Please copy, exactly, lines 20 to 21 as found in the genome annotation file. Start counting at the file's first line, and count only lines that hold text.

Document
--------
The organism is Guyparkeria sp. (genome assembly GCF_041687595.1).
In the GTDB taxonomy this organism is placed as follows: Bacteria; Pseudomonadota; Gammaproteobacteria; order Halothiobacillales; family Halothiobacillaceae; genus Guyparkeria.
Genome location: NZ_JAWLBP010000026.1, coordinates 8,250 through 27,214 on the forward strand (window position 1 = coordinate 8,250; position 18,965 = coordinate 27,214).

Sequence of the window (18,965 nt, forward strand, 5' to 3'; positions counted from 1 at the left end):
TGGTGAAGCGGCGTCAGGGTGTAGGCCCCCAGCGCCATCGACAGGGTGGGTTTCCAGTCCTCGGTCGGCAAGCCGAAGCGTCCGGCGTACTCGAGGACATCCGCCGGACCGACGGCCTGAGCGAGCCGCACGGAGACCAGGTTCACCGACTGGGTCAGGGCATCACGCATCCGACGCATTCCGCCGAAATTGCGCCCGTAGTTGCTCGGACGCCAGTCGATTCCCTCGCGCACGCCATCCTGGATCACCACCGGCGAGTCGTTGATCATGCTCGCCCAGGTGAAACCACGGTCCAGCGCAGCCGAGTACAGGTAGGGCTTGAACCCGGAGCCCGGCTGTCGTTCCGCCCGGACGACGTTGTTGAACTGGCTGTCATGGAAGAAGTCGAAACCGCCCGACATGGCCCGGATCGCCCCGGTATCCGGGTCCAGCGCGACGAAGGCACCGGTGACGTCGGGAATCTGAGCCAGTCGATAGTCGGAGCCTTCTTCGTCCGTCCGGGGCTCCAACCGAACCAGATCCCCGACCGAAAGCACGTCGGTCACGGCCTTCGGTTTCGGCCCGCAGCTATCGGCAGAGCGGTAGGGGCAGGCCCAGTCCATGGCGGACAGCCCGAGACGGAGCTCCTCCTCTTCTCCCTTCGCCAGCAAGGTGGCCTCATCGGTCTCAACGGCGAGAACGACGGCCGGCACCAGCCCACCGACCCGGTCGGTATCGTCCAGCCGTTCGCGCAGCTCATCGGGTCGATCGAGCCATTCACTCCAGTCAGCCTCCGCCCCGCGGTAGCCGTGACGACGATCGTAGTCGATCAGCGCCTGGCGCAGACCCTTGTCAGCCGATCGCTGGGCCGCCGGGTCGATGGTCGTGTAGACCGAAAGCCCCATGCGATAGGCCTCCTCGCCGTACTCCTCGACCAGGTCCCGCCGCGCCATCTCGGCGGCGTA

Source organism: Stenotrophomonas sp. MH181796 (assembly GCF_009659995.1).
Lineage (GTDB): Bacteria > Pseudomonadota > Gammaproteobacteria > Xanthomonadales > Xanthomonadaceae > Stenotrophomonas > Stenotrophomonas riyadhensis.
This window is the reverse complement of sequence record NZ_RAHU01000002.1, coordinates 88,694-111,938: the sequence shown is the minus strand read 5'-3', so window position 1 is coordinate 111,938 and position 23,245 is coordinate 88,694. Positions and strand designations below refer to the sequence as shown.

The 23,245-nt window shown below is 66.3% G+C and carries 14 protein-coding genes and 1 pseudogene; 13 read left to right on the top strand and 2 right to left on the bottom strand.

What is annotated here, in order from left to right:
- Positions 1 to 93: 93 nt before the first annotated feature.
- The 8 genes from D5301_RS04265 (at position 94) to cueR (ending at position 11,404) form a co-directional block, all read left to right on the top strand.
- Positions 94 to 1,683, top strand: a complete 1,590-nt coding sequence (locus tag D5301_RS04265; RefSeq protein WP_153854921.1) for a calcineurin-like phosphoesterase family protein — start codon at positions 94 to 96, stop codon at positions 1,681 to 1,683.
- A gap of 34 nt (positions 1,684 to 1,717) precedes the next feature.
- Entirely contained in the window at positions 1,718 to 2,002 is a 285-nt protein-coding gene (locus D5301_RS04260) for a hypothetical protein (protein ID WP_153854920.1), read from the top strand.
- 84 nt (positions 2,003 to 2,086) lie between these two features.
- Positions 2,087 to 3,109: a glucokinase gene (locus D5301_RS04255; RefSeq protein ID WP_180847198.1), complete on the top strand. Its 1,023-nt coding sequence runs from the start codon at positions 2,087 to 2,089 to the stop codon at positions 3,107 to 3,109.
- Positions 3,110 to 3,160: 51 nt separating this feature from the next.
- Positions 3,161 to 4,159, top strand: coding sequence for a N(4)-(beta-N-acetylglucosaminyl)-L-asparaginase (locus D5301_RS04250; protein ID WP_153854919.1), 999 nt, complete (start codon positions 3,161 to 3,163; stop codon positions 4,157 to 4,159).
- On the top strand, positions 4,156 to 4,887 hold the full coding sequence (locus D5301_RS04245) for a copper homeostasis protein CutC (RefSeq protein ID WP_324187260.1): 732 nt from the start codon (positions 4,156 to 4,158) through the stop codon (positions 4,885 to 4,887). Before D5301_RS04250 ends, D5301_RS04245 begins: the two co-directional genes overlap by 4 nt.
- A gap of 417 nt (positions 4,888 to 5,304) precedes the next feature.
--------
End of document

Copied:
- On the top strand, positions 4,156 to 4,887 hold the full coding sequence (locus D5301_RS04245) for a copper homeostasis protein CutC (RefSeq protein ID WP_324187260.1): 732 nt from the start codon (positions 4,156 to 4,158) through the stop codon (positions 4,885 to 4,887). Before D5301_RS04250 ends, D5301_RS04245 begins: the two co-directional genes overlap by 4 nt.
- A gap of 417 nt (positions 4,888 to 5,304) precedes the next feature.